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Review time! The Key To Erebus – Emma Leech

Afternoon friends, writers, readers and weirdos

Time for another rare review from yours truly, this time for another Wattpad devotee, Emma Leech and her fab novel The Key To Erebus.

The Key To Erebus was the first offering that I read from a fellow Wattpadder and also probably the first ever vampire/paranormal fiction I’ve read where the action is set in somewhere other than the UK or the U.S. I loved the backdrop of the Dordogne countryside and found it to be a refreshing break from the norm and one that immediately caught my attention. I mean, vampires and witches in the French countryside? Really? Yeah, why the hell not!

Immediately we are introduced to our main protagonist, Jehenne, somewhat a troubled girl, suffering from nightmarish visions of the future and around whom strange things tend to happen and strange ghostly figures tend to appear. After too many disagreements with her parents, Jehenne takes herself off to stay with her eccentric, odd grandmother; a lady who has her own herb room, has a penchant for croissants, reads tarot cards and doesn’t bat an eyelid when ghosts pop in for a chat. That’s right, Ines Corbeaux is a witch and Jehenne finds out she has definitely inherited the family abilities; in fact she’s a pretty damn good witch, only she doesn’t quite know this yet.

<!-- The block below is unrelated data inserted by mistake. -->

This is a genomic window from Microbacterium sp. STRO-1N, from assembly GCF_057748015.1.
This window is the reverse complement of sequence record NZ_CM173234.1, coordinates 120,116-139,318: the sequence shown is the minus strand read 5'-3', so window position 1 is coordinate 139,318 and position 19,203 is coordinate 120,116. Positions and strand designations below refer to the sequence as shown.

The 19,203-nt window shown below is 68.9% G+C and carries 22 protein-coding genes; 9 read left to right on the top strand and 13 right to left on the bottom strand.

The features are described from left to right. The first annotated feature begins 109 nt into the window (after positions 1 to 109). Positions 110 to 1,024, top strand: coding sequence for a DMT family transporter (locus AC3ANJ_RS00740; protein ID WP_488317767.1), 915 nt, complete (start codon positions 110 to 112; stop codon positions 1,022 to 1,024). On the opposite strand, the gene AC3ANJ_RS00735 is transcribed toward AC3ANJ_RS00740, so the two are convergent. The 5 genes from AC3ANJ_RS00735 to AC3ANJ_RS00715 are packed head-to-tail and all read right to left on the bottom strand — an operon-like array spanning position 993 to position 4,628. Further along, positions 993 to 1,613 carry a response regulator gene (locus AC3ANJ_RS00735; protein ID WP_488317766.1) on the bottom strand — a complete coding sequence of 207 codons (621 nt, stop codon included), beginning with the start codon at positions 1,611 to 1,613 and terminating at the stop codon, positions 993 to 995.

Not long after taking root in her grandmother’s home, Jehenne is soon thrust into the dangerous and unpredictable world of supernatural creatures: shape-shifters, faeries (not quite the Tinkerbell-like cuties you might expect), ghouls, sirens and vampires.

Talking of vampires, step forward elder vamp Corvus, dangerous, sexy and powerful and more than a little miffed when he learns of Jehenne’s existence seeing as she looks more than a bit like his long-lost beloved.

When a fledgling vampire kills a keeper; protector of one the supernatural worlds most precious artefacts, the whole supernatural council is called into session and all fingers start pointing towards the vampires themselves, and Corvus and Jehenne are reluctantly thrown together in the mission to discover the perpetrator. Throw in a serious grudge against Corvus from Ines and an unwanted attraction to the vampire her grandmother would like to see dead, you just know Jehenne’s troubles have only just begun.

What I loved most about Erebus, is that you never quite know who to trust. None of the characters are quite what they appear to be on the surface, there are many secrets, many lies and danger lurking around every corner which keeps you turning page after page, desperate to know who is telling the truth and who is the enemy.